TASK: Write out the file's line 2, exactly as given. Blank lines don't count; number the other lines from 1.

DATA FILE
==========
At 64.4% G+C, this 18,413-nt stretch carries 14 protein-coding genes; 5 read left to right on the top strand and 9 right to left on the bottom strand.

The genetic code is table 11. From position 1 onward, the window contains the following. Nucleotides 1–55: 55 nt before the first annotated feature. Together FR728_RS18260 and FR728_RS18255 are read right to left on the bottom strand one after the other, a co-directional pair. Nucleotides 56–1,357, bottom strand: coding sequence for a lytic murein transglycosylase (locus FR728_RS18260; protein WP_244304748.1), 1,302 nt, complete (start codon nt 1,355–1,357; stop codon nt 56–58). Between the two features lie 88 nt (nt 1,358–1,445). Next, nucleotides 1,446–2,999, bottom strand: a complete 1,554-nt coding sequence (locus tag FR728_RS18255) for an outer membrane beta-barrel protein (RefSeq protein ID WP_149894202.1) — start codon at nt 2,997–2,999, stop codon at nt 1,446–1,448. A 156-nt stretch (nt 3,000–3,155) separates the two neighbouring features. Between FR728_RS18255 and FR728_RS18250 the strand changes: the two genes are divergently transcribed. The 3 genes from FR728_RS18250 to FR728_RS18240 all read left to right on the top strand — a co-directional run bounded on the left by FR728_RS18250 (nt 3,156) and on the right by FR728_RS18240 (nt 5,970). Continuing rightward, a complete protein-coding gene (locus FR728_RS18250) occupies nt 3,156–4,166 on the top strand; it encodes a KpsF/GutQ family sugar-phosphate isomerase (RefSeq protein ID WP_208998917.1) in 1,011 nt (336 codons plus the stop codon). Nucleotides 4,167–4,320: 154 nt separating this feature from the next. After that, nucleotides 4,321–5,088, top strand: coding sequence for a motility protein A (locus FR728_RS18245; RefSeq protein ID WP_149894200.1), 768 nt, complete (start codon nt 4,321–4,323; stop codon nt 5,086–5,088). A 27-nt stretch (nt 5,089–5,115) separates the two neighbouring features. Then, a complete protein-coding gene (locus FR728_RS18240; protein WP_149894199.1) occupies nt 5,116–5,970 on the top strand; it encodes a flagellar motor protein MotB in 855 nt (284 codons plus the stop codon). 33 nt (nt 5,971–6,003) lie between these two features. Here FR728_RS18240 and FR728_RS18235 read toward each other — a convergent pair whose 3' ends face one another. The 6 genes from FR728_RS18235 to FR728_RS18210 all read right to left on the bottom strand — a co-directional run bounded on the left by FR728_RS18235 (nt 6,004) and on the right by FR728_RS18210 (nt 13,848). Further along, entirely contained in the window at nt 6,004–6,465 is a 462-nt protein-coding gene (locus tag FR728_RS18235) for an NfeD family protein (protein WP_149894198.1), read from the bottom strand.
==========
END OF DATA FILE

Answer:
The genetic code is table 11. From position 1 onward, the window contains the following. Nucleotides 1–55: 55 nt before the first annotated feature. Together FR728_RS18260 and FR728_RS18255 are read right to left on the bottom strand one after the other, a co-directional pair. Nucleotides 56–1,357, bottom strand: coding sequence for a lytic murein transglycosylase (locus FR728_RS18260; protein WP_244304748.1), 1,302 nt, complete (start codon nt 1,355–1,357; stop codon nt 56–58). Between the two features lie 88 nt (nt 1,358–1,445). Next, nucleotides 1,446–2,999, bottom strand: a complete 1,554-nt coding sequence (locus tag FR728_RS18255) for an outer membrane beta-barrel protein (RefSeq protein ID WP_149894202.1) — start codon at nt 2,997–2,999, stop codon at nt 1,446–1,448. A 156-nt stretch (nt 3,000–3,155) separates the two neighbouring features. Between FR728_RS18255 and FR728_RS18250 the strand changes: the two genes are divergently transcribed. The 3 genes from FR728_RS18250 to FR728_RS18240 all read left to right on the top strand — a co-directional run bounded on the left by FR728_RS18250 (nt 3,156) and on the right by FR728_RS18240 (nt 5,970). Continuing rightward, a complete protein-coding gene (locus FR728_RS18250) occupies nt 3,156–4,166 on the top strand; it encodes a KpsF/GutQ family sugar-phosphate isomerase (RefSeq protein ID WP_208998917.1) in 1,011 nt (336 codons plus the stop codon). Nucleotides 4,167–4,320: 154 nt separating this feature from the next. After that, nucleotides 4,321–5,088, top strand: coding sequence for a motility protein A (locus FR728_RS18245; RefSeq protein ID WP_149894200.1), 768 nt, complete (start codon nt 4,321–4,323; stop codon nt 5,086–5,088). A 27-nt stretch (nt 5,089–5,115) separates the two neighbouring features. Then, a complete protein-coding gene (locus FR728_RS18240; protein WP_149894199.1) occupies nt 5,116–5,970 on the top strand; it encodes a flagellar motor protein MotB in 855 nt (284 codons plus the stop codon). 33 nt (nt 5,971–6,003) lie between these two features. Here FR728_RS18240 and FR728_RS18235 read toward each other — a convergent pair whose 3' ends face one another. The 6 genes from FR728_RS18235 to FR728_RS18210 all read right to left on the bottom strand — a co-directional run bounded on the left by FR728_RS18235 (nt 6,004) and on the right by FR728_RS18210 (nt 13,848). Further along, entirely contained in the window at nt 6,004–6,465 is a 462-nt protein-coding gene (locus tag FR728_RS18235) for an NfeD family protein (protein WP_149894198.1), read from the bottom strand.